Four Things Solutions Providers Should Know about Telehealth Security

The COVID-19 pandemic has accelerated the usage of telehealth services for patient care. More than ever, healthcare providers are utilizing virtual consultations and remote patient monitoring. According to research, the global telehealth market will reach around US$ 53.1 billion by 2026, with North America holding the largest share of the market. Rising costs in healthcare, technology advancement, the increasing number of people suffering from chronic diseases, and increased reimbursement of telemedicine all contribute to this growing trend.

For telehealth technology solution providers and integrators, while it is tempting to rush to create a solution to capture this market demand, security must be prioritized, among other things. Here are four security considerations that every company should know.

1. How is the patient’s data collected and shared?

The privacy and security of the patients’ data pose the most significant security risk in telehealth. What level of control is in place to collect, use, and share the patient’s personal and medical data? For example, if the user is using a consumer smartphone, the smartphone apps may share sensitive data—such as sensor data on location—with advertisers and other third parties in ways not anticipated by users. In another example, a remote patient monitoring device may inadvertently collect private information the patient does not wish to share, such as the household occupancy status.

2. How is patient data transmitted?

How the data is transmitted can cause another layer of security concern. For the service providers, it is crucial to take into consideration the evaluation of the telecommunications platform it uses. Is the transmission of the data encrypted? Proper encryption can protect data privacy by encoding the transmitted data. If the data is intercepted, it cannot be read without the decryption key. Major telecom network providers offer enterprise-grade protections via value-added services, and it is well worth the resources to investigate which services can help you safeguard data security at the network level. At JACS Solutions, we partner closely with companies such as Asavie via our joint solution to ensure our telehealth customers are protected end-to-end, from the network to the devices.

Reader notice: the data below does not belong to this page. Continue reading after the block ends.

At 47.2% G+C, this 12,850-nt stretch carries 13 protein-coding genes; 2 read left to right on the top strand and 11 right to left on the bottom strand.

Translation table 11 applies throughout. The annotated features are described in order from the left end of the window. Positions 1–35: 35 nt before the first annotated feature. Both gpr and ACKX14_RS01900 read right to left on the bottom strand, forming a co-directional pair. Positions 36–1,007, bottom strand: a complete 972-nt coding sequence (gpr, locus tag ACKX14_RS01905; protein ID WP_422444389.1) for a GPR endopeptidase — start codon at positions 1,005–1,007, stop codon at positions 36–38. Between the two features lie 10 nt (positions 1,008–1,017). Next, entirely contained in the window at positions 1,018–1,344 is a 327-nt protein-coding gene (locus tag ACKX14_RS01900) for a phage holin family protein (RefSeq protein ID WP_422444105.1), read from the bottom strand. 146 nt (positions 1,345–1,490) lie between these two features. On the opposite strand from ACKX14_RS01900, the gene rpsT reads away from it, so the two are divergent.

3. What is the level of the patient’s tech skills?

How often do we hear a technology product doesn’t work because of “user errors”? Probably more often than we’d like. For best practices, telehealth solution providers should factor in the level of the user’s technical skill at the design stage of the product, and not as an afterthought. It is especially important when the solution requires the integration of software, hardware, and services components. On the hardware side, JACS Solutions helps our telehealth partners achieve this by locking down the devices at the operating system level via firmware customization and transforming devices such as the tablets into single-purpose devices. This approach dramatically reduces security risks and enhances Protected Health Information (PHI).  The device does not have unapproved applications, and the user cannot accidentally initiate such applications which could potentially transmit unintended patient data.

4. What regulations govern the patient data security?

HIPAA’s privacy and security rules require that the information collected through a telemedicine service is encrypted. Also, the service providers need to message the patients via a secure network connection. On March 18, 2020, to help fight the COVID-19, the Office for Civil Rights announced it would not impose penalties for HIPAA privacy noncompliance during the pandemic. This change, however, is not expected to last past the pandemic crisis time, so telehealth companies still need to address the security issues at the core of their products.

On the medical device side, the Food and Drug Administration (FDA) regulates medical devices, with a focus on technical issues related to the security and integrity of information. It does not, however, monitor consumer-facing devices and apps.